It wasn't easy to give him up, but it wasn't hard either. I did what was right for both of us.

    I myself now have 4 boys of my own, married 7 years, am a successful business owner, have grown up and had fun doing it.

    Answer by my4lads at 1:00 PM on Jan. 6, 2009

  • I was 15 and thought I was in love with the guy I had been seeing for 10 months. I got pregnant the first time I had sex. He was a really great guy, until I really starting thinking about things. He was very controlling, didn't want to take me to doctor's appointments, or go to the Lamaze classes with me. More than once I had to cancel appointments because he just wouldn't go. Near the 5th month, I started talking to him about adoption. He said that he was going to fight me for custody and leave the baby with some friends of ours while he was stationed in California or where ever he was as he was joining the Marines, baby or not. The friends decided they couldn't do that, and he completely turned on them. CONT

    Answer by Mom1Stepmom1 at 1:19 PM on Jan. 6, 2009

  • Cont from above

    So after that, he was more interested. Those friend's parents helped with the pregnancy resource center here in town and they talked to me about adoption. I was thinking about the way my bf treated me and I wondered if he thought he could treat a supposed equal that way, what was he going to do to a child? I was scared more that he would be able to get custody than anything else. I think that if I had met my husband about 18 months sooner, I would still have my bio son. The parents of the friends introduced us to a couple they knew through church that had adopted a child previously just to talk about the experience. I decided while I was in labor that they were going to adopt my child, since they were interested in adopting again. CONT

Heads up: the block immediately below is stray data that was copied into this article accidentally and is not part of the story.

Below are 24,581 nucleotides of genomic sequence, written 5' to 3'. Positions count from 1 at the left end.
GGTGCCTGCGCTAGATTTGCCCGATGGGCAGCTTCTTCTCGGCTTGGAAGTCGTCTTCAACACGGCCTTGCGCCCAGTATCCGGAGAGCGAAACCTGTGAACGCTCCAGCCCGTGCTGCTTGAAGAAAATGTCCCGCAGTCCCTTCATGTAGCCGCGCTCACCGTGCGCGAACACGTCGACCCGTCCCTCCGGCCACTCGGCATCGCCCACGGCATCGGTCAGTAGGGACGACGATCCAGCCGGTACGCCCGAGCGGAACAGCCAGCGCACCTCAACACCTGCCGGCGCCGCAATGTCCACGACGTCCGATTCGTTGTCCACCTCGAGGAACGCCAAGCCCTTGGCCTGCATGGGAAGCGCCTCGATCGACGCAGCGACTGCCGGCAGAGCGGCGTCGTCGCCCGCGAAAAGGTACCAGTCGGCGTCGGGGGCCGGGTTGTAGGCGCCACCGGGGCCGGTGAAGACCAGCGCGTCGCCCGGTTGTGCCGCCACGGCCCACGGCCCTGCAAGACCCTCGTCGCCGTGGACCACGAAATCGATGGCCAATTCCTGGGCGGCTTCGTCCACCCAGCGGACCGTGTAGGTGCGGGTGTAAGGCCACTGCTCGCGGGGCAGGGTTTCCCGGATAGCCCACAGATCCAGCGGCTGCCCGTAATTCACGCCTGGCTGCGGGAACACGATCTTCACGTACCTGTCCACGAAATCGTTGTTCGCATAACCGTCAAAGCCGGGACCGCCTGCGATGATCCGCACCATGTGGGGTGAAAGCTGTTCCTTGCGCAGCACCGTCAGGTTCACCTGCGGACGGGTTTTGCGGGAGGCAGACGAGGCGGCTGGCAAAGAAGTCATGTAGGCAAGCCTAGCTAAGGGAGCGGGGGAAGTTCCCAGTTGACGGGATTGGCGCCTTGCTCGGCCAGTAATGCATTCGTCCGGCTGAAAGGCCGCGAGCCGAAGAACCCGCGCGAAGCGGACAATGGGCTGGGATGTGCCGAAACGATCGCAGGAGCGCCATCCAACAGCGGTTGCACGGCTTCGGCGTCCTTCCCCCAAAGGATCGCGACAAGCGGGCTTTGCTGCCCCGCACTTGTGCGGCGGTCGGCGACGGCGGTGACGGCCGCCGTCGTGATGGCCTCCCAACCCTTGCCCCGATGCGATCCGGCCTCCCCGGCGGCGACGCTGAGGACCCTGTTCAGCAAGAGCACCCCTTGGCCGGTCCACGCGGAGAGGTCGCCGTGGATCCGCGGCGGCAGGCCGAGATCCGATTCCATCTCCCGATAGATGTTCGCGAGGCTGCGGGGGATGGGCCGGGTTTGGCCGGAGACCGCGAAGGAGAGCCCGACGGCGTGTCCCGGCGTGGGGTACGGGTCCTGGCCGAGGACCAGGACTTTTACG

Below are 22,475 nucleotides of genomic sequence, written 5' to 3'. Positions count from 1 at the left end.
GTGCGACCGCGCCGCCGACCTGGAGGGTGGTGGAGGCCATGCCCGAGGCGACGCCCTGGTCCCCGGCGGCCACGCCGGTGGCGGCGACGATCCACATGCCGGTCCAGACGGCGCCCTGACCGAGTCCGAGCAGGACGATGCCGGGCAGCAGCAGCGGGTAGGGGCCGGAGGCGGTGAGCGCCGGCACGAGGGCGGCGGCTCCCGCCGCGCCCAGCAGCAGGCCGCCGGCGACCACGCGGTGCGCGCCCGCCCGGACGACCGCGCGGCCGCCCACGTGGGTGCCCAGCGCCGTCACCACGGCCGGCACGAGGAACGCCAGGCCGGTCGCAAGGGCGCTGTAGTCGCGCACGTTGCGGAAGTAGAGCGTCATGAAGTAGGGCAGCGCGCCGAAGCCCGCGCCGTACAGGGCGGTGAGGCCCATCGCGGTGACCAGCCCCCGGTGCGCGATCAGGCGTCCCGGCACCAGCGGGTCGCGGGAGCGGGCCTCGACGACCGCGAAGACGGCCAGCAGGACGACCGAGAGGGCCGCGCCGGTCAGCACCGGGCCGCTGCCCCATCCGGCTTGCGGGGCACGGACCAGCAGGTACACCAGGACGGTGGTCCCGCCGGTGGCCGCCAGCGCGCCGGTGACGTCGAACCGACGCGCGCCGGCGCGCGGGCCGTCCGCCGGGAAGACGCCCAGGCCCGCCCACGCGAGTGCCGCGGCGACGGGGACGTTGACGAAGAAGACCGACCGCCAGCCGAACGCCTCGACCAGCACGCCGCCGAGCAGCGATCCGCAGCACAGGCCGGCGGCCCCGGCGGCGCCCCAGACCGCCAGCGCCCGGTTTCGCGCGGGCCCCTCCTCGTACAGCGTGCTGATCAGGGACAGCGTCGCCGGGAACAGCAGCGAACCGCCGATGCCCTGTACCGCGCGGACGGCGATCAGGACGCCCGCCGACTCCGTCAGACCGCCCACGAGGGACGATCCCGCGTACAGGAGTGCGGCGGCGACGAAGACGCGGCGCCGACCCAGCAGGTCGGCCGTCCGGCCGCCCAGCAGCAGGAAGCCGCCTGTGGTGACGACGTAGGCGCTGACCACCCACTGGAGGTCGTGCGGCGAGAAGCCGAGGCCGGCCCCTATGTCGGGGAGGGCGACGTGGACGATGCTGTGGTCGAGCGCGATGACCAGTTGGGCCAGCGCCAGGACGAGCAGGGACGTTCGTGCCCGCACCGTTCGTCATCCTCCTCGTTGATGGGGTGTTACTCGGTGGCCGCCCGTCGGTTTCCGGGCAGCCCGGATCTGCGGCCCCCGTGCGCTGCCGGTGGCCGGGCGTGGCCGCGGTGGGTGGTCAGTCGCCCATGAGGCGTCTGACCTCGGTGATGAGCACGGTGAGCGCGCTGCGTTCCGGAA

Answer by Mom1Stepmom1 at 1:23 PM on Jan. 6, 2009

  • cont from above.

    It was the hardest thing I have ever done, but I also think it was the smartest thing I have ever done. I still can have as much contact as I want, I get letters and pictures frequently. Me, my husband, and my children and my bio son and his adoptive family all live in the same relatively small town so we see each other while running errands and it isn't awkward. He knows who I am and has no questions that go unanswered.